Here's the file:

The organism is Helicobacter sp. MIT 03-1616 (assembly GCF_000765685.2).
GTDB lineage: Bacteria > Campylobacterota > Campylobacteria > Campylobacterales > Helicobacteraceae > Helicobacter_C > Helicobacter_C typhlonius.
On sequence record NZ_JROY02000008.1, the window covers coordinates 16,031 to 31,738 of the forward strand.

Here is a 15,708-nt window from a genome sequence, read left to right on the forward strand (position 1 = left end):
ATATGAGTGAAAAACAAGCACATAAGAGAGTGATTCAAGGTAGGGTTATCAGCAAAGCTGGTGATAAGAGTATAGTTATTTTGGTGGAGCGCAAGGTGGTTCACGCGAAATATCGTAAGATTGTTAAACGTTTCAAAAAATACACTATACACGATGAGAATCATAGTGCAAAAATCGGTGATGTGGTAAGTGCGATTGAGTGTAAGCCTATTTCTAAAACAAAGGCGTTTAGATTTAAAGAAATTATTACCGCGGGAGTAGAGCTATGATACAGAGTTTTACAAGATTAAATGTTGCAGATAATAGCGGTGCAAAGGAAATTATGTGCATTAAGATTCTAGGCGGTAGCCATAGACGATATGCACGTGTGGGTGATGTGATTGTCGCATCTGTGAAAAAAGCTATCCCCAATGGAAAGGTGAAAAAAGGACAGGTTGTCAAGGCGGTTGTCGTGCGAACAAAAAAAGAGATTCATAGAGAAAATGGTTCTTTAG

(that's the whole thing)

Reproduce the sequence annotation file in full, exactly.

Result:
The organism is Helicobacter sp. MIT 03-1616 (assembly GCF_000765685.2).
GTDB lineage: Bacteria > Campylobacterota > Campylobacteria > Campylobacterales > Helicobacteraceae > Helicobacter_C > Helicobacter_C typhlonius.
On sequence record NZ_JROY02000008.1, the window covers coordinates 16,031 to 31,738 of the forward strand.

Here is a 15,708-nt window from a genome sequence, read left to right on the forward strand (position 1 = left end):
ATATGAGTGAAAAACAAGCACATAAGAGAGTGATTCAAGGTAGGGTTATCAGCAAAGCTGGTGATAAGAGTATAGTTATTTTGGTGGAGCGCAAGGTGGTTCACGCGAAATATCGTAAGATTGTTAAACGTTTCAAAAAATACACTATACACGATGAGAATCATAGTGCAAAAATCGGTGATGTGGTAAGTGCGATTGAGTGTAAGCCTATTTCTAAAACAAAGGCGTTTAGATTTAAAGAAATTATTACCGCGGGAGTAGAGCTATGATACAGAGTTTTACAAGATTAAATGTTGCAGATAATAGCGGTGCAAAGGAAATTATGTGCATTAAGATTCTAGGCGGTAGCCATAGACGATATGCACGTGTGGGTGATGTGATTGTCGCATCTGTGAAAAAAGCTATCCCCAATGGAAAGGTGAAAAAAGGACAGGTTGTCAAGGCGGTTGTCGTGCGAACAAAAAAAGAGATTCATAGAGAAAATGGTTCTTTAG